One of the pleasures of extended walking is how you immerse yourself into the hills. When you wild camp this is uninterrupted: you walk, pitch, eat, drink, sleep, wake, eat, drink, and walk again. It’s a lovely experience, a fine antidote for the ills of city living and how we are insulated from nature with concrete, tarmac, and daily activity with contrary rhythms. I enjoy books where this relationship features; where lives are defined by nature. One aspect of it is how nature can be read if we know how to look. This beautiful passage comes from Cold Mountain by Charles Frazier: “Esco and Sally listed the old signs they had noted of a hard winter coming. Grey squirrels rattling in hickory trees, frantic to hoard more and more nuts. Wax thick on the crab apples. Wide bands of black on caterpillars. Yarrow crushed between the hands smelling as sharp as falling snow. Hawthorns loaded with red haws burning bright as blood” (43). There’s been snow in Scotland for weeks now, and it’s recently fallen in the Lake District. I wonder what the signs are in Britain, and if anyone knows what kind of winter is coming.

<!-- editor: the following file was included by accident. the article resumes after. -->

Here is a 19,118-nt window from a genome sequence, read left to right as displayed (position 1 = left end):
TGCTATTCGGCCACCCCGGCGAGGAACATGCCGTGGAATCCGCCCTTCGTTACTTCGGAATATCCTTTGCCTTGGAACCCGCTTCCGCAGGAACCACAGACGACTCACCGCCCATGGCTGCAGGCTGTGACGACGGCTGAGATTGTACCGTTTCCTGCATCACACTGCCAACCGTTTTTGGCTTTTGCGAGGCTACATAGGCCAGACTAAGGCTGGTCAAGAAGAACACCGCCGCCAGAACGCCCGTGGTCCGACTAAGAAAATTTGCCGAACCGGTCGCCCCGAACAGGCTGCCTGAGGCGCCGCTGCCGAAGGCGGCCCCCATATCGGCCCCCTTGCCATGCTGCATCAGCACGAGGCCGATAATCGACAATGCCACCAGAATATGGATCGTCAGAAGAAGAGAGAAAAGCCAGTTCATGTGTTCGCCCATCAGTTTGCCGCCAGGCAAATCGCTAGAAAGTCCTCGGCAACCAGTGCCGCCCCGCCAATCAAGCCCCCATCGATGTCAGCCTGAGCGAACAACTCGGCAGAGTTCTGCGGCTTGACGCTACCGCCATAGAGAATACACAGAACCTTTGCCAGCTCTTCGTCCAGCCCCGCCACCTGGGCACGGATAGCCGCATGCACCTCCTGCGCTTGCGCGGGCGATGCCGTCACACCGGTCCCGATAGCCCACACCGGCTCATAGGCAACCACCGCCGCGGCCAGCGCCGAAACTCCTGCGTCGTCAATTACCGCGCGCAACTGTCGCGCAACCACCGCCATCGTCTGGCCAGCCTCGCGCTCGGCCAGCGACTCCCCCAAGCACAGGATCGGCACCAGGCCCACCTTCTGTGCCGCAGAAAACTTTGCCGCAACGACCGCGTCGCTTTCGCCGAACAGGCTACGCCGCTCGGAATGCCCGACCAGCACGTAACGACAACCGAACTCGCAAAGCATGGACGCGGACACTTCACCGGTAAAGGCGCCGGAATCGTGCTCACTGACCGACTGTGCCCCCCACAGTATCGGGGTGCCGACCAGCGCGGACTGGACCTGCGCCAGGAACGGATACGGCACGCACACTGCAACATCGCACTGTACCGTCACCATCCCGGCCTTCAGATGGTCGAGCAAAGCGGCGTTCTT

Mountains And Nature

Sunday November 4, 2012